Holding an existential magnifying glass up to each and every project he sets out to make, the filmography of Stanley Kubrick is truly enigmatic, suffusing such moral questions of mortality into the likes of horror film The Shining and war drama, Full Metal Jacket, to name just two. There is perhaps no film that is pondered over more and discussed to such great extents than Stanley Kubrick’s 1968 masterpiece, 2001: A Space Odyssey.
Adapted from the novel by Arthur C. Clarke, Stanley Kubrick’s film is a visionary journey through the timeline of humanity that discusses the concepts of regeneration, religion and technological advancements. A feat of great cinematic marvel, Kubrick’s vision is truly unparalleled, creating the benchmark to which every modern filmmaker aims to reach, from Christopher Nolan to Denis Villeneuve.
Although Kubrick’s film flirts with the first contact of humanity and an alien lifeform, the audience never actually sees an ‘alien’ in the traditional sense, with the experience of seeing such a being communicated through the towering monolith. Itself an icon of science fiction filmmaking, the monolith of 2001: A Space Odyssey is a towering black column, rudimental in its design and groundbreaking in its symbolic connotations.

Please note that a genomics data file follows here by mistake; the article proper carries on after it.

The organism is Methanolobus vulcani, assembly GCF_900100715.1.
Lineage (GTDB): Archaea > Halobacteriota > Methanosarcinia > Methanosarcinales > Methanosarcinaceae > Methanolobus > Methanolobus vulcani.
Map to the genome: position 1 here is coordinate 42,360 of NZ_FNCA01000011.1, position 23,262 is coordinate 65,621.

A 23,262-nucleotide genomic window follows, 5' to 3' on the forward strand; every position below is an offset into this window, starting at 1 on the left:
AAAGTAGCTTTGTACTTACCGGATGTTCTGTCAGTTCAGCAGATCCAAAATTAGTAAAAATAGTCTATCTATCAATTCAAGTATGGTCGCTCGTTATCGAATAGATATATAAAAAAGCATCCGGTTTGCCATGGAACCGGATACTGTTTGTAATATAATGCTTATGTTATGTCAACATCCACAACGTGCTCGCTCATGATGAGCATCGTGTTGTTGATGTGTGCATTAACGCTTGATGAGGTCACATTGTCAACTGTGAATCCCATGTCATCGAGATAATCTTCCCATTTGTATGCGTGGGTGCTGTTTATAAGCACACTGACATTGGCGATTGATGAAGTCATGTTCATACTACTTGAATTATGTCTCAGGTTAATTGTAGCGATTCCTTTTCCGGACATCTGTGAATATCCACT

Famously tight-lipped about the particular meaning of his film’s specific details, Stanley Kubrick revealed the thinking behind the monolith in an interview with film writer, Joseph Gelmis in 1969. Asked about the lack of a typical alien presence in the film, Kubrick replied: “From the very outset of work on the film we all discussed means of photographically depicting an extraterrestrial creature in a manner that would be as mind-boggling as the being itself”.
In the same sentiment as fantasy writer H.P. Lovecraft, Kubrick wished to obscure the sight of the alien being with the knowledge that anything he conjured could not match the power of the imagination, noting, “It soon became apparent that you cannot imagine the unimaginable”. As a result, Kubrick created the black monolith, the antithesis to wild creativity that is paradoxically an innovative masterstroke.
As Stanley Kubrick explained: “All you can do is try to represent it in an artistic manner that will convey something of its quality,” making reference to the monolith’s intimidating size and terrifying unknown impetus. Continuing, the filmmaker added: “That’s why we settled on the black monolith — which is, of course, in itself something of a Jungian archetype, and also a pretty fair example of ‘minimal art’”.
Revealing that the monolith is inspired by the theory of Jungian archetypes devised by Carl Jung, this concept is defined by images and themes that derive from the collective unconscious. Jung believed that certain symbols from different cultures are often very similar as they have been developed from archetypes shared by a collective human unconscious.
Whilst Stanley Kubrick’s definition is predictably vague, it does give us some further understanding of the thinking behind the object’s design as well as why it is given such focus in the director’s undisputed science fiction masterpiece.